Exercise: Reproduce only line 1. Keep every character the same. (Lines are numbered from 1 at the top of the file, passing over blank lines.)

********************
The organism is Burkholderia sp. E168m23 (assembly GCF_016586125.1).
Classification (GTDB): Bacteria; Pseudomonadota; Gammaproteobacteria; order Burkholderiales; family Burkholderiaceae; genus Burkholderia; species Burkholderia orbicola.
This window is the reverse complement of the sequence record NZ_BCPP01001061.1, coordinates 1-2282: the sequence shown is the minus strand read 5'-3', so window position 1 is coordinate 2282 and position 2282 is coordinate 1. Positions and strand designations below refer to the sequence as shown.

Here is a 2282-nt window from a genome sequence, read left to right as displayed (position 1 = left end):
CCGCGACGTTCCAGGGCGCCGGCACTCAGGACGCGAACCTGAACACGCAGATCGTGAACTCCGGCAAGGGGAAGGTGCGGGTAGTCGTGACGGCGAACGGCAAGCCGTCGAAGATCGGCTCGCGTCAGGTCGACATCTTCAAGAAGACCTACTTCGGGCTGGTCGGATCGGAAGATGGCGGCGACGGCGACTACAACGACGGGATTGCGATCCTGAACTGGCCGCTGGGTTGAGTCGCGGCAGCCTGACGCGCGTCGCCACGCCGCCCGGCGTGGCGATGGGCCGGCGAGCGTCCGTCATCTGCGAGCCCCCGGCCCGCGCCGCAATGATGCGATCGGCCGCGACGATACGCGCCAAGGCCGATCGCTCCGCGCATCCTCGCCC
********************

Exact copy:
The organism is Burkholderia sp. E168m23 (assembly GCF_016586125.1).